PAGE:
fish reproduce sexually. In sexual reproduction, a sperm unites
with an egg in a process called fertilisation. The fertilised egg
develops into a new individual. In almost all fish species, males
produce sperm and females produce eggs. In a few species, the same
individual produces both sperm and eggs.
The eggs of most fish are fertilised outside the female's
body. A female releases her eggs into the water at the same time
that a male releases his sperm. Some sperm come in contact with
some of the eggs, and fertilisation takes place. This process is
called external fertilisation. The entire process during which eggs
and sperm are released into the water and the eggs are fertilised
is called spawning. Almost all bony fish reproduce in this way.
Sharks, rays, chimaeras, and a few bony fish, such as guppies
and mosquito fish, reproduce in a different manner. The eggs of
these fish are fertilised inside the female, a process called internal
fertilisation. For internal fertilisation to occur, males and females
must mate. The males have special organs for transferring sperm
into the females. After fertilisation, the females of some species
release their eggs into the water before they hatch. Other females
hatch the eggs inside their bodies and so give birth to living young.
Fish that bear living young include many sharks and rays, guppies,
and some halfbeaks and scorpionfish.
Most fish have a spawning season each year, during which
they may spawn several times. But some tropical species breed throughout
the year. The majority of fish spawn in spring or early summer,
when the water is warm and the days are long. But certain cold-water
fish, such as brook trout and Atlantic cod, spawn in fall or winter.
Most fish return to particular spawning grounds year after year.
Many freshwater fish have to travel only a short distance to their
spawning grounds. They may simply move from the deeper parts of
a river or lake to shallow waters near shore. But other fish may
migrate tremendous distances to spawn.
At their spawning grounds, the males and females of some
species swim off in pairs to spawn. Among other species, the males
and females spawn in groups. Many males and females tell each other
apart by differences in appearance. The females of some species
are larger than the males. Among other species, the males develop
unusually bright colours during the spawning season. During the
rest of the year, they look much like the females of their species.
In some species, the males and females look so different that for
many years scientists thought they belonged to different species.
Among other fish, the sexes look so much alike that they can be
told apart only by differences in their behaviour. For example,
many males adopt a special type of courting behaviour to attract
females. A courting male may swim round and round a female or perform
a lively "dance" to attract her attention.
Among some species, including cod, Siamese fighting fish,
and certain gobies and sticklebacks, a male claims a territory for
spawning and fights off any male intruders. Many fish, especially
those that live in fresh water, build nests for their eggs. A male
freshwater bass, for example, uses its tail fin to scoop out a nest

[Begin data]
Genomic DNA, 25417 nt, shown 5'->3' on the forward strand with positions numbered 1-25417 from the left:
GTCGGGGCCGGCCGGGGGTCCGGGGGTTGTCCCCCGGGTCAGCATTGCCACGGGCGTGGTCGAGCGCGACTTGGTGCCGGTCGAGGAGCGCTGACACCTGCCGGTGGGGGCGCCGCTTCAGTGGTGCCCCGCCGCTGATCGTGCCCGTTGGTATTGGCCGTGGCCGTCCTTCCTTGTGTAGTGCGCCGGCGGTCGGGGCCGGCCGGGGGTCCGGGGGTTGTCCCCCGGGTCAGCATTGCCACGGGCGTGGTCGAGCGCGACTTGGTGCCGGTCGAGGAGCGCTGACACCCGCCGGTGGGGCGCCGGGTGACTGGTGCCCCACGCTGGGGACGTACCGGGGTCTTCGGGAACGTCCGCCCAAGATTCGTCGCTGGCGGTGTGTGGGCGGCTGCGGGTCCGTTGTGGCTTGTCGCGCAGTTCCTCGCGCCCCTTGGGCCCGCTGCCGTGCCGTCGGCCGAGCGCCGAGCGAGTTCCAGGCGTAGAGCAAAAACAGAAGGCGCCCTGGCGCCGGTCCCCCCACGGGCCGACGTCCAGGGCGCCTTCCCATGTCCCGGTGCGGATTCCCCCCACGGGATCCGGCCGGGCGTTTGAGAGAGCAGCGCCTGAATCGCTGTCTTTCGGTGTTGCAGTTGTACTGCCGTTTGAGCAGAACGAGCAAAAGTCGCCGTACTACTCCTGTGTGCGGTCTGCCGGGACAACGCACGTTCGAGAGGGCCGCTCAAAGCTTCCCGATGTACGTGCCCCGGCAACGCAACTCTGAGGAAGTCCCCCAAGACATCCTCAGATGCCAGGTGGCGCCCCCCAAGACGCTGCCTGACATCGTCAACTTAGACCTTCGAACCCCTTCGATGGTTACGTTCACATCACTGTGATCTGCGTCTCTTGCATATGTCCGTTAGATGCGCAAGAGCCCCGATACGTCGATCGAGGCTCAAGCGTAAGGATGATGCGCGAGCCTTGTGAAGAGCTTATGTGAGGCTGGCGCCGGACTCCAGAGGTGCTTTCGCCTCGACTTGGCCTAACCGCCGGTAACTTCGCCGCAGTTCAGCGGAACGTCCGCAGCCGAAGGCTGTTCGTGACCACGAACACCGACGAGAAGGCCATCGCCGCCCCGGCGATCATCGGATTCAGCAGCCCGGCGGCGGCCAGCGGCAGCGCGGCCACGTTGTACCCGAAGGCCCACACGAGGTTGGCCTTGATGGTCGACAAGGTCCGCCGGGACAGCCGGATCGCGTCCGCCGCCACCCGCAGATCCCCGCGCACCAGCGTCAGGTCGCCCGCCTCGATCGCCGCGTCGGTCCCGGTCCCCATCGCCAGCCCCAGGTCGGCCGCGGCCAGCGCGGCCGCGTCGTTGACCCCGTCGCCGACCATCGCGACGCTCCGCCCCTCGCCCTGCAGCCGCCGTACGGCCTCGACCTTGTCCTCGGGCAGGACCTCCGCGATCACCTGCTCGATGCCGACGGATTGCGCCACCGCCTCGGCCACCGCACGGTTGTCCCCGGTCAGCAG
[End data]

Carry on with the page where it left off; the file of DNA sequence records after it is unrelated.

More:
on the bottom of a lake or stream.
and care of the eggs
After the preparations have been made the males and females
touch in a certain way or make certain signals with their fins or
body. Depending on the species, a female may lay a few eggs or many
eggs - even millions - during the spawning season. Most fish eggs
measure 1/8 inch (3 millimetres) in diameter or less.
Some fish, such as cod and herring, abandon their eggs after
spawning. A female cod may lay as many as 9 million eggs during
a spawning season. Cod eggs, like those of many other ocean fish,
float near the surface and scatter as soon as they are laid. Predators
eat many of the eggs. Others drift into waters too cold for hatching.
Only a few cod eggs out of millions develop into Adult fish. A female
herring lays about 50,000 eggs in a season. But herring eggs, like
those of certain other fish, sink to the bottom and have an adhesive
covering that helps them stick there. As a result, herring eggs
are less likely to be eaten by predators or to drift into waters
unfavourable for hatching.
A number of fish protect their eggs. They include many freshwater
nest builders, such as bass, salmon, certain sticklebacks, and trout.
The females of these species lay far fewer eggs than do the females
of the cod and herring groups. Like herring eggs, the eggs of many
of the freshwater nest builders sink to the bottom and have an adhesive
covering. But they have an even better chance of surviving than
herring eggs because they receive some protection.
The amount and kind of protection given by fish to their
eggs vary greatly. Salmon and trout cover their fertilised eggs
with gravel but abandon them soon after. Male freshwater bass guard
the eggs fiercely until they hatch. Among ocean fish, female seahorses
and pipefish lay their eggs in a pouch on the underside of the male.
The eggs hatch inside the male's pouch. Some fish, including certain
ocean catfish and cardinal fish, carry their eggs in their mouth
during the hatching period. In some species, the male carries the
eggs. In other species, the female carries them.
and care of the young
The eggs of most fish species hatch in less than two months.
Eggs laid in warm water hatch faster than those laid in cold water.
The eggs of some tropical fish hatch in less than 24 hours. On the
other hand, the eggs of certain cold-water fish require four or
five months to hatch. The males of a few species guard their young
for a short time after they hatch. These fish include freshwater
bass, bowfins, brown bullheads, Siamese fighting fish, and some
sticklebacks. But most other fish provide no protection for their